[2]        Sustainable Development Report, The Overall Performance of all 193 UN Countries, this is based on an overall SDGs index. See


[4]        A detailed discussion of the international evidence on the informal economy can be found in Islam, I and Lapeyre, F (eds) (2021) Transition to formality and structural transformation, ILO, Geneva.–en/index.htm

[5]        Vulnerable employment is defined as contributing family workers and own-account workers as a proportion of total employment.

[6]        Global Wage Report 2020-21, ILO–en/index.htm

[7]        “Overview of social protection systems in South Asia” IPC-IG (2020)

[8]        Khondker and Kitsios (2022), chapter 4, in IMF (2022) ’South Asia’s path to resilient growth’, Washington DC,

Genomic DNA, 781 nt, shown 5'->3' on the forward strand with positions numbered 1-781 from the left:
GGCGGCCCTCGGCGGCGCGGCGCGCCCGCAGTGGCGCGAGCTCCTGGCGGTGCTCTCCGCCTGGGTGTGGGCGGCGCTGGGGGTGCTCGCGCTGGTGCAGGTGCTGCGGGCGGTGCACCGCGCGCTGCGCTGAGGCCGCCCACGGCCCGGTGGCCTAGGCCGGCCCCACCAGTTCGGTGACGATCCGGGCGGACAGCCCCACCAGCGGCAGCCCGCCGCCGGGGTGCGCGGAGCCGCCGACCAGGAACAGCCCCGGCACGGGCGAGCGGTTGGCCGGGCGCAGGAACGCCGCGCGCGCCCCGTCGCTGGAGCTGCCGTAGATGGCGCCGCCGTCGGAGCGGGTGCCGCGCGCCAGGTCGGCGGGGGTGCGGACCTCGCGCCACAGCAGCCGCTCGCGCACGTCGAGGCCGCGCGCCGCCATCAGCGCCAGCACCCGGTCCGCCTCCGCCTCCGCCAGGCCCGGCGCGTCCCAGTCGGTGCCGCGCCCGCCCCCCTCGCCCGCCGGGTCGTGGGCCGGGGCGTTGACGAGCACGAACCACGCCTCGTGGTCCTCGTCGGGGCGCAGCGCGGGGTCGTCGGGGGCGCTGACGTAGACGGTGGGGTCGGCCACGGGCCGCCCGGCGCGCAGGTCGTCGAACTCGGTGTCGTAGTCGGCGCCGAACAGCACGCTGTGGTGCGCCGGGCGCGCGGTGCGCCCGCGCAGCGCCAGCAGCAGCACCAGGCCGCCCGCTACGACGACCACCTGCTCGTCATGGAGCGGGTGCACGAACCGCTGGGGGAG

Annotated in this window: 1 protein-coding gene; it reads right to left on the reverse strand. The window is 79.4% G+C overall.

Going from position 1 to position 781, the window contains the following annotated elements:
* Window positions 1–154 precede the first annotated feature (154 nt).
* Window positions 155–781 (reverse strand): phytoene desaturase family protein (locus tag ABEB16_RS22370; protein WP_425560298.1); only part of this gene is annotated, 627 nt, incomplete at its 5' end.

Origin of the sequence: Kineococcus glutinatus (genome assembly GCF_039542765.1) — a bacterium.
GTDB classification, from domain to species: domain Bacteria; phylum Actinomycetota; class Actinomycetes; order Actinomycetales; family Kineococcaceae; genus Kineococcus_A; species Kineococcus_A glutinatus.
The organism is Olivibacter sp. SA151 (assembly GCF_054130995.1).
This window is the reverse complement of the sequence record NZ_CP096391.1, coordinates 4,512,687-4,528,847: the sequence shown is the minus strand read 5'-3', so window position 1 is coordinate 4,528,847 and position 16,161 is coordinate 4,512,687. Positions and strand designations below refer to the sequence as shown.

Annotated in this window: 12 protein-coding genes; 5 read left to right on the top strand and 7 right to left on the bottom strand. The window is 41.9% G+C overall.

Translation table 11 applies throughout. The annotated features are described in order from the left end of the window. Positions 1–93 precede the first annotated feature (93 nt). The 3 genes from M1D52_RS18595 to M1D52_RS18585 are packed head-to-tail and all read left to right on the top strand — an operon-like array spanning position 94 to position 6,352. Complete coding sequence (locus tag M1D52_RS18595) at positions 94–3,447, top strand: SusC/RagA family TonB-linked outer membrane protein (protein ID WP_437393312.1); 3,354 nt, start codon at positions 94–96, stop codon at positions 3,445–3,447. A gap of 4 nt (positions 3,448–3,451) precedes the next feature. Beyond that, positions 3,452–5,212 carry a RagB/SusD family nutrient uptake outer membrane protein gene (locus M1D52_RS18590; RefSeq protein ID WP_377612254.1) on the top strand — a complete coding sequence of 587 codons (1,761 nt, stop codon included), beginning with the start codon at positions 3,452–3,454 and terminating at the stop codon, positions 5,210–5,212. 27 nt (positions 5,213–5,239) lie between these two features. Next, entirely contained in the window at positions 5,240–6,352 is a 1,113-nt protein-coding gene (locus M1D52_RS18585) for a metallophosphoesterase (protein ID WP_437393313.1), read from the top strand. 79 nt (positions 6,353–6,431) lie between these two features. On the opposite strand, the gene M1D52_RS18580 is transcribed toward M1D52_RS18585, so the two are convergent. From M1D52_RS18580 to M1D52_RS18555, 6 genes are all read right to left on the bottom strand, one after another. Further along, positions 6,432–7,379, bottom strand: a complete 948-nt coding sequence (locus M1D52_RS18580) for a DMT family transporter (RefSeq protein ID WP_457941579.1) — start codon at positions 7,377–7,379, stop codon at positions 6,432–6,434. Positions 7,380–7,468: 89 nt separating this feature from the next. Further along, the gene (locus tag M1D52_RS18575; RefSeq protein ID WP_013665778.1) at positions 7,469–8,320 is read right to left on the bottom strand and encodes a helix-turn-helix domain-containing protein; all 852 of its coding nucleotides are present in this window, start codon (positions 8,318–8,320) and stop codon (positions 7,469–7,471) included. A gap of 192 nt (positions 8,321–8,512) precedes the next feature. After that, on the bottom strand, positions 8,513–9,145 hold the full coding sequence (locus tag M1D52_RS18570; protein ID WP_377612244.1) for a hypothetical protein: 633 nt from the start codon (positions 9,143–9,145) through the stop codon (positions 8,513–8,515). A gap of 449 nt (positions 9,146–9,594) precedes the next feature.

[9]        Johnson, K and Walker, T (eds) Responsive by design: building adaptive social protection systems in South Asia, World Bank, Washington DC.

[10]       IEA Data and Statistics,

[11]       The Digital Entrepreneurship Index ranks the relative strengths of digital entrepreneurship ecosystems across the sub-indices of Digital Infrastructure Governance, Digital User Citizenship, Digital Multi-sided Platforms, and Digital Technology Entrepreneurship.

[12]      World Bank (2022). South Asian Digital Economy: An Opportunity to Build Back Better Digitally, Washington DC,